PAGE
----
When the American inventor Samuel Morse visited 19th-century Naples, the birthplace of the modern pizza, he described that city’s preferred street food as “a piece of bread that had been taken reeking out of the sewer.”
A century later, a 20-year-old Greek named Sam Panopoulos found himself similarly disappointed. Stopping in Naples during a 1954 voyage to Canada, he found his first taste of “pizza” — a bun topped with sauce and spaghetti — uninspiring.
Yet Mr. Panopoulos, who opened a restaurant in Chatham, Ontario, called Satellite, eventually warmed to the yeasted flatbread that Neapolitan bakers had popularized in the 1700s and that Greek chefs had whipped up for sailors more than a thousand years before.
Searching for new pizza flavors one day in 1962, he reached for a can of fruit and launched a culinary revolution, topping his restaurant’s standard cheese pizza with bits of ham and pineapple. The result was sweet, sour and savory — a flavor combination hailed ever since as both revelatory and repugnant, a Canadian treasure and a “Polynesian perversion.”
For pizza partisans around the world, especially those who saw it as an oven-baked abomination, it prompted the same question that Morse posed in his first long-distance telegraph message: “What hath God wrought?”
Mr. Panopoulos, who is widely credited with having created and named the Hawaiian pizza, died June 8 at 83, four months after his fruit-laden, at times politically polarizing creation triggered a spat between the leaders of Iceland and Canada.
His pizza was part of a long tradition of experimentation, said Carol Helstosky, a culinary scholar at the University of Denver who has written about the history of pizza. “In Naples, it was a cuisine of scarcity: Whatever you had, you tossed it on — garlic, anchovies, other little fish bits.”
By the 1950s, she said, pizza was acquiring widespread popularity in the United States, and newspapers ran recipes that featured toppings such as liverwurst and onions. Pepperoni didn’t become a common topping until the early ’70s.
“The pizza in those days was primitive, you know?” Mr. Panopoulos told the website Atlas Obscura in 2015. The dish wasn’t available in Chatham, so Mr. Panopoulos and his two brothers drove to restaurants in Detroit, 50 miles west. There, topping choices were limited to mushrooms, bacon and pepperoni.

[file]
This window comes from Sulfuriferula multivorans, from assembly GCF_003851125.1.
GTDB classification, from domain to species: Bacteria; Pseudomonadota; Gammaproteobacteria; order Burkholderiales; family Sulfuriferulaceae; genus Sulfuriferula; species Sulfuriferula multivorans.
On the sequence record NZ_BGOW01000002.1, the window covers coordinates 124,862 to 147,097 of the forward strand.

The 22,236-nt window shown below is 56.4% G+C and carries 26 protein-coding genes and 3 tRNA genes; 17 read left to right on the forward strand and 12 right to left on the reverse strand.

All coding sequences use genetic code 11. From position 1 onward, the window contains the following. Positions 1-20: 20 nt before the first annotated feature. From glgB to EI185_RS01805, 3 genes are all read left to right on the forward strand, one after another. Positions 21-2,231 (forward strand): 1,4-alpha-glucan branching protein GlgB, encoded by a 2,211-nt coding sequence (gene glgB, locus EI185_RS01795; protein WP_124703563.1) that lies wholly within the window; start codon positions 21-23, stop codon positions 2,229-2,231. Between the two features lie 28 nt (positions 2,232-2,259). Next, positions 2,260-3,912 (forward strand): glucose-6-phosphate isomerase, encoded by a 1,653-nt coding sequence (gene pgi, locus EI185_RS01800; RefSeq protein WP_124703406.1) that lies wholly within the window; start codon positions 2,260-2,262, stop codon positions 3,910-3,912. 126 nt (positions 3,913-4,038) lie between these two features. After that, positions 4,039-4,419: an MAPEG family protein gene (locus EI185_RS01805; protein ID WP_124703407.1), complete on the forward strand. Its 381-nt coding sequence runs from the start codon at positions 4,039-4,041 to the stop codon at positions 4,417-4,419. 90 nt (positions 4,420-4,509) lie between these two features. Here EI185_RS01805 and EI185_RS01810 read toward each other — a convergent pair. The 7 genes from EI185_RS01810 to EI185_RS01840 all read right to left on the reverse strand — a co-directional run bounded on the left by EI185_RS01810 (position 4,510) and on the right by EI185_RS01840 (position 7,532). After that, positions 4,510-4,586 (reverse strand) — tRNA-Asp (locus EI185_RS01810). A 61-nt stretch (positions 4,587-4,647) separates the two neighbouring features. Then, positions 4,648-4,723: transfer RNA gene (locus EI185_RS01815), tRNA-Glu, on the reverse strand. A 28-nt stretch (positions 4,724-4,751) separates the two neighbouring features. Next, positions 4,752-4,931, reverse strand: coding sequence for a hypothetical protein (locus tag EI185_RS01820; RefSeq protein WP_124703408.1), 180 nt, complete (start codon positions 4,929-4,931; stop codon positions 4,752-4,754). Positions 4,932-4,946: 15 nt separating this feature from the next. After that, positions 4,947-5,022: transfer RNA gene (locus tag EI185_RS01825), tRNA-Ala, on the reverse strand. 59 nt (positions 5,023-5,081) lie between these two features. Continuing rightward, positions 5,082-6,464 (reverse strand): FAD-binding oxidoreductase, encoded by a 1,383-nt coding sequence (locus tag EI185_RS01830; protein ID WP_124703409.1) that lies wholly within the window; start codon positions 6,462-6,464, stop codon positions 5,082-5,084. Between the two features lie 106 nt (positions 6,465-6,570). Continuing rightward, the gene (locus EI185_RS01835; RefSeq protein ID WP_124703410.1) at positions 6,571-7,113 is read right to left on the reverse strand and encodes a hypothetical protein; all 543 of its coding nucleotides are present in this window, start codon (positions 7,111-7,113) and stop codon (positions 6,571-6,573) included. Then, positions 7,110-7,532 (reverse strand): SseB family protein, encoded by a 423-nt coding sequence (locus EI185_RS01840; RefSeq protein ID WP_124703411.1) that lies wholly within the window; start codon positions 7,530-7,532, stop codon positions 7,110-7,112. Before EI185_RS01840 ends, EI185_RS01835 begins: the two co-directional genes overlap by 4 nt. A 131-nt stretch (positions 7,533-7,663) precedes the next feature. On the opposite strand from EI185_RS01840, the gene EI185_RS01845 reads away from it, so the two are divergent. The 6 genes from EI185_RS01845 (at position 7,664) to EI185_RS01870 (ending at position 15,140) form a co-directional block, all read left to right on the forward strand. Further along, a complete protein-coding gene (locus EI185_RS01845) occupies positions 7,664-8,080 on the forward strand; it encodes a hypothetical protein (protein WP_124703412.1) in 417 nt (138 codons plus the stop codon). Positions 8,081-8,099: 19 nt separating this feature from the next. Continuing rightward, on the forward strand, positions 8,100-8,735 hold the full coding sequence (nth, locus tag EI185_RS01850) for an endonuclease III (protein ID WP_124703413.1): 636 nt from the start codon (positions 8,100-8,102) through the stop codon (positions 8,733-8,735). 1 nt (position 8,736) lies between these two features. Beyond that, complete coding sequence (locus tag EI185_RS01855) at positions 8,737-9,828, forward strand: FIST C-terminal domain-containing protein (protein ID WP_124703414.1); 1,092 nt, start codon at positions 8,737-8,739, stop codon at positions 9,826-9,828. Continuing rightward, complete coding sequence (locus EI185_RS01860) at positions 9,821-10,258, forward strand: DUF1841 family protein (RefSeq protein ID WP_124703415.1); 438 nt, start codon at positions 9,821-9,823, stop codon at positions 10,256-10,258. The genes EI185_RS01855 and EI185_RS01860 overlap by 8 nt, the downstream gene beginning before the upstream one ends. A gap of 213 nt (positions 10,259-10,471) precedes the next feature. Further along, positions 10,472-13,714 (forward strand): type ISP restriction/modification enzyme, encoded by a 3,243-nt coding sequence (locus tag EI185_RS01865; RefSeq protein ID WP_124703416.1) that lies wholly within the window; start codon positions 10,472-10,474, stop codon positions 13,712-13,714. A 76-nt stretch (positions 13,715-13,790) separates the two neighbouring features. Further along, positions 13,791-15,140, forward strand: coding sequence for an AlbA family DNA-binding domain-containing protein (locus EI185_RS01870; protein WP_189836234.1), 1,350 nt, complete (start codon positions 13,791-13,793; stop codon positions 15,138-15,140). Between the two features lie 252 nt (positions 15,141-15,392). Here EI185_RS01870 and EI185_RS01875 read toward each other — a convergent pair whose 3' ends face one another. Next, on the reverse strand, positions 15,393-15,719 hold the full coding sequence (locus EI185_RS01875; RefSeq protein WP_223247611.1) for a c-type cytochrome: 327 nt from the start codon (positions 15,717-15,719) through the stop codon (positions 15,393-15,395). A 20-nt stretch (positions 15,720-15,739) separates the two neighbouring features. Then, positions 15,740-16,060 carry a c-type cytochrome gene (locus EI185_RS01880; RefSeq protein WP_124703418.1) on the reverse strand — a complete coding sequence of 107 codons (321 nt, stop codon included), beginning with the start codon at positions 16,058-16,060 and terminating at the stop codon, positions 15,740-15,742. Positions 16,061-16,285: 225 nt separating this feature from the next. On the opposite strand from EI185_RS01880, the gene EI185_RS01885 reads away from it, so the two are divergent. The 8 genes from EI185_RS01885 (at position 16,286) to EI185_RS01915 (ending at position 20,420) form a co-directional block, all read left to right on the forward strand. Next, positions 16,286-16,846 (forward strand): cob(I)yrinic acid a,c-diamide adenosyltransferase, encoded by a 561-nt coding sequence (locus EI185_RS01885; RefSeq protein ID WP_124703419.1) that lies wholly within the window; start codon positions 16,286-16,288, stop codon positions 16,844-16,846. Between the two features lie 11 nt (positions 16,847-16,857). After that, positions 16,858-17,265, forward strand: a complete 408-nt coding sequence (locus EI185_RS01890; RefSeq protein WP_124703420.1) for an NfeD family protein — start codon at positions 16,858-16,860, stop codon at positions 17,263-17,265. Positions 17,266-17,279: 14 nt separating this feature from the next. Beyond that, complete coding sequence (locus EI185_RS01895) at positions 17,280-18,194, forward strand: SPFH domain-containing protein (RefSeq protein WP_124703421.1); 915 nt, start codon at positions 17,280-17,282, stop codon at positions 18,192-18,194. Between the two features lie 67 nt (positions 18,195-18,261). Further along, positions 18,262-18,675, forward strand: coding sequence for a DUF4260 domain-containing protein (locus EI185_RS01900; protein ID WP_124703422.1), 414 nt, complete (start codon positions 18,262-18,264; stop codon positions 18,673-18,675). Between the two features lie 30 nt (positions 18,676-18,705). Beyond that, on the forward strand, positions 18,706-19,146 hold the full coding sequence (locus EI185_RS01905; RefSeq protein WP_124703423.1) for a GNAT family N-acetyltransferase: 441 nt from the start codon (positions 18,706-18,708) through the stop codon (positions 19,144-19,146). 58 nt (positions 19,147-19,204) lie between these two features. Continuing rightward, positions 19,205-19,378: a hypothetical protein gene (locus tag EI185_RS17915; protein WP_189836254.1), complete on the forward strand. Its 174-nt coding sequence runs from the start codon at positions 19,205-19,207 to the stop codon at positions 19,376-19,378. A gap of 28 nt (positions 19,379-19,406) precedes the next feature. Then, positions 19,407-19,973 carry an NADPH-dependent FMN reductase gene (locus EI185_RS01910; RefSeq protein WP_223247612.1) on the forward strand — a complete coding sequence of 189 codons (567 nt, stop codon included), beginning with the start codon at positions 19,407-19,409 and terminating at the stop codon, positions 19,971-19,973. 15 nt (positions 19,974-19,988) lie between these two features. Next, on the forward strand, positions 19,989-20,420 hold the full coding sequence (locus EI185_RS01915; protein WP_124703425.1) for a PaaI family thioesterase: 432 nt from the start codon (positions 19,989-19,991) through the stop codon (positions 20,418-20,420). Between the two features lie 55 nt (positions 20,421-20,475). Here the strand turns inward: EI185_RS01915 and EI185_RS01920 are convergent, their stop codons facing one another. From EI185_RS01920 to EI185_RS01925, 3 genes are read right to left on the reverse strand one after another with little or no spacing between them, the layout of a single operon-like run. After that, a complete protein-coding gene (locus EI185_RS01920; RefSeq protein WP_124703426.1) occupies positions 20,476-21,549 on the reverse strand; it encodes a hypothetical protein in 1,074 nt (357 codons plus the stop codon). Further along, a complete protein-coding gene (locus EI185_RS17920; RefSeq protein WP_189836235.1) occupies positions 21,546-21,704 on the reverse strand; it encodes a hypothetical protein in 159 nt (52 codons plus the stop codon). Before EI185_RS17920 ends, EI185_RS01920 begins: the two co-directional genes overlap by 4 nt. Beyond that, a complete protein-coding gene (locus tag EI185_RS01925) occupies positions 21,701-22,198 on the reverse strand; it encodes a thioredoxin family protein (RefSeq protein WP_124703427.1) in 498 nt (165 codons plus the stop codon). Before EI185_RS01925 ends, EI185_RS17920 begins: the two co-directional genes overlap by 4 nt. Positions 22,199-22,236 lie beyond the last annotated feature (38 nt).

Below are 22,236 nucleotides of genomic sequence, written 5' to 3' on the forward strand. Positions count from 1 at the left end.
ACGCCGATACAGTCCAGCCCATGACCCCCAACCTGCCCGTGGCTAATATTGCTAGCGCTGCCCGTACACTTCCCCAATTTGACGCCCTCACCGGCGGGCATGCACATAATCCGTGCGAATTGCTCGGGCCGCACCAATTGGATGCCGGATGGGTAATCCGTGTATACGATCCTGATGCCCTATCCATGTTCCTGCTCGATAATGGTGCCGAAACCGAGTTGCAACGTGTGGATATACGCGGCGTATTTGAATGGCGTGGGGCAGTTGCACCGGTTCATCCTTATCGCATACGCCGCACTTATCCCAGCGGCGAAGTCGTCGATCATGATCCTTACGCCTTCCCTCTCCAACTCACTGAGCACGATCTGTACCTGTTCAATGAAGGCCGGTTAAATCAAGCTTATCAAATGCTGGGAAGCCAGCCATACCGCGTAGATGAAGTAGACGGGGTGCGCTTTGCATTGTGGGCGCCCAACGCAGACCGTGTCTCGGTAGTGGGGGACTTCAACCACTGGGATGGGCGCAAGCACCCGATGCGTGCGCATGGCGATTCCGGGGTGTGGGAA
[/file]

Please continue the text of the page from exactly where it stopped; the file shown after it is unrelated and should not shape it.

Satellite, the restaurant he started with his siblings, sold standard diner fare and Chinese food — “a pile of Chinese food,” Mr. Panopoulos said, at the suggestion of a Chinese resident who noted that no other restaurants in the area offered the cuisine — before expanding to pizzas. Pineapple was soon added as a topping, and the pizza was named Hawaiian because of the brand of canned fruit Mr. Panopoulos used.
The pies turned out to be a hit, he said, in part because most other restaurant food was bland or boring. “People didn’t go for a lot of different tastes and foods,” he told the BBC in February. “The only thing you could find then sweet-and-sour was Chinese, nothing else. Everything else was plain.”
Pizza boxes, like the food itself, were improvised, made using cardboard from a nearby furniture store.
Mr. Panopoulos in 1975 sold Satellite, where the Hawaiian pizza is still on the menu ($21 Canadian for a large), and moved to London, Ontario, to operate a restaurant called the Family Circle. In an obituary, his family announced his death at a London hospital but did not disclose the cause. He was 83.
Mr. Panopoulos appeared perplexed at times that his pizza was hated by so many, sometimes including heads of state.
The president of Iceland, Gudni Thorlacius Johannesson, told a group of high-schoolers in February that he was “firmly opposed” to pineapples on pizza and would like to ban the topping. In Canada, where the Hawaiian pizza ranks alongside maple syrup and poutine as a national culinary treasure, Prime Minister Justin Trudeau responded by tweeting the hashtag “#TeamPineapple” in support of “this delicious Southwestern Ontario creation.”
Johannesson soon issued a statement on Facebook, writing: “I like pineapples, just not on pizza. I do not have the power to make laws which forbid people to put pineapples on their pizza. I am glad that I do not hold such power.”
“For pizzas,” he added, “I recommend seafood.”
Sotirios Panopoulos was born in Vourvoura, Greece, in 1934. Survivors include his wife of 50 years, Christina Panopoulos; two children, Margie and Bill; a sister; and four grandchildren.
Mr. Panopoulos said he wished he had filed for a trademark or patent on his pizza, but at the time believed “it was just another piece of bread cooking in the oven.”
He remained fiercely protective of his creation through the years, insisting that he was the first to use pineapple and meat together on a pizza. When it was suggested that others might have done it first, but that surely there was a chance that Mr. Panopoulos might have created it after all, he seemed almost to have been insulted.
“What do you mean I ‘might have?’ ” he told the London Free Press in 2010. “I did.”
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